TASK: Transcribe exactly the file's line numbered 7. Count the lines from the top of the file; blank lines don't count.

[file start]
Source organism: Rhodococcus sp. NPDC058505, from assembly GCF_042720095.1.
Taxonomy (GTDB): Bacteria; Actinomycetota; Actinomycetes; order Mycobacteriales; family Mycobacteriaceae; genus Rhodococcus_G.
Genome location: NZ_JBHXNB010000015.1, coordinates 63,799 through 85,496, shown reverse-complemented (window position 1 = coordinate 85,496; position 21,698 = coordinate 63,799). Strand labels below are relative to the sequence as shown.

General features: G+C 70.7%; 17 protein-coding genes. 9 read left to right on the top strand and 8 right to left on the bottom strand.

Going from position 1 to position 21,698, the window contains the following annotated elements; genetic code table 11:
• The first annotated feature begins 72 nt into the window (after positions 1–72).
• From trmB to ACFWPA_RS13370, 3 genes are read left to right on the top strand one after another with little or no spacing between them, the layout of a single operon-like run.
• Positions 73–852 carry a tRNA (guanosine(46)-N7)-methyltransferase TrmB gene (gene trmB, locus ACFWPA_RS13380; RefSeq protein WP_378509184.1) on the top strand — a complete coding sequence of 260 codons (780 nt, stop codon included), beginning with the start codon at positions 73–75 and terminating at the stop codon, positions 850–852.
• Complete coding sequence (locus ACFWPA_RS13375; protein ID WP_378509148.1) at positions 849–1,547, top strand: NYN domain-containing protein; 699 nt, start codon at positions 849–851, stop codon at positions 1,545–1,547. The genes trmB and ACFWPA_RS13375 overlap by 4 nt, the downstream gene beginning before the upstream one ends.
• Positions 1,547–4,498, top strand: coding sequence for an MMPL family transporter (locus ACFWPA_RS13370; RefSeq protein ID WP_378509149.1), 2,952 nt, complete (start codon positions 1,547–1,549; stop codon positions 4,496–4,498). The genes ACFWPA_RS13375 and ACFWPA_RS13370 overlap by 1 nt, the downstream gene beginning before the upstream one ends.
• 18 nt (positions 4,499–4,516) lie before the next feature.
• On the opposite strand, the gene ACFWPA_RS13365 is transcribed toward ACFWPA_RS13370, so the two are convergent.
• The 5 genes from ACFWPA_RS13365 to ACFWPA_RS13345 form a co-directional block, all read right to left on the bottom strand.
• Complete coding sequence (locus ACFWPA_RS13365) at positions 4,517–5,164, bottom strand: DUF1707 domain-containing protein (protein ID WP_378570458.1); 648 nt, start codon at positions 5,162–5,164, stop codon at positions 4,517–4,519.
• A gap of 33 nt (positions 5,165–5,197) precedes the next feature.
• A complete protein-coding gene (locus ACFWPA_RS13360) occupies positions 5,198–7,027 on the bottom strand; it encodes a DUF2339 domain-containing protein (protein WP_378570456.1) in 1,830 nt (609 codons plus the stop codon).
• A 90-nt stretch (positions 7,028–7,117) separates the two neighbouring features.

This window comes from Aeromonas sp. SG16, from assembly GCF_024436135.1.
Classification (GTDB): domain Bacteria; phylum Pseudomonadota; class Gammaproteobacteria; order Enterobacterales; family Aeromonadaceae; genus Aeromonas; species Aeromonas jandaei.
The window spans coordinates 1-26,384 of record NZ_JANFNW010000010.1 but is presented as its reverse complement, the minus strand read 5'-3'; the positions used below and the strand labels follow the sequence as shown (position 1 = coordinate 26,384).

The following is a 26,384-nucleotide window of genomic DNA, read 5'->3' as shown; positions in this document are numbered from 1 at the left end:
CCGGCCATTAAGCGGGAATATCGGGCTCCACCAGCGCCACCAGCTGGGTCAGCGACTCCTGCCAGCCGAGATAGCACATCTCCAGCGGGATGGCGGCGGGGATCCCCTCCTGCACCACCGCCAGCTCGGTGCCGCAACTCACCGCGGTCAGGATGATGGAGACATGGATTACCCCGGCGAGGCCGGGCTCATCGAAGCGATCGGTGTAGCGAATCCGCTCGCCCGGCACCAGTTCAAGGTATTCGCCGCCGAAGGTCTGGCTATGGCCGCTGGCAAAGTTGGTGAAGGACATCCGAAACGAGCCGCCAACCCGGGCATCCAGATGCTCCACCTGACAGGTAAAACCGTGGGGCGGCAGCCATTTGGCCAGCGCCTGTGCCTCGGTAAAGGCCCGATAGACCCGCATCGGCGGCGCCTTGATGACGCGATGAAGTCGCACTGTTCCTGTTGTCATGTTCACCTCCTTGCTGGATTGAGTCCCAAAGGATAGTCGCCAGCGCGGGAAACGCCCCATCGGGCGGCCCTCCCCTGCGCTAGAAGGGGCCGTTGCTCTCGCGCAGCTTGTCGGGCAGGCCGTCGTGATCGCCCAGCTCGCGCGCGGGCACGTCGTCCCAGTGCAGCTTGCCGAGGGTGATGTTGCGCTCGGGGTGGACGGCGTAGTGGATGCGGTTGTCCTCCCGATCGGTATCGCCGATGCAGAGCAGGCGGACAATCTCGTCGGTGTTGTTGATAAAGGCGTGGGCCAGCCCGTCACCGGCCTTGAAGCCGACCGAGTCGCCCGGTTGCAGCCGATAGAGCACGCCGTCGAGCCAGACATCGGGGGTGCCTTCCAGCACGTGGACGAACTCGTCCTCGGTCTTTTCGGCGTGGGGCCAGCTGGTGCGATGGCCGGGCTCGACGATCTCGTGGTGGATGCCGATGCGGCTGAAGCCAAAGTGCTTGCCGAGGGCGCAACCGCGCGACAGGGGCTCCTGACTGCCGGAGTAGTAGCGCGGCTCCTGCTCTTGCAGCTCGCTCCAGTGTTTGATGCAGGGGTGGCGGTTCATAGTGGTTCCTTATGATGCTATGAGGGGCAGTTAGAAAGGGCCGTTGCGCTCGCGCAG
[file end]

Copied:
• From trmB to ACFWPA_RS13370, 3 genes are read left to right on the top strand one after another with little or no spacing between them, the layout of a single operon-like run.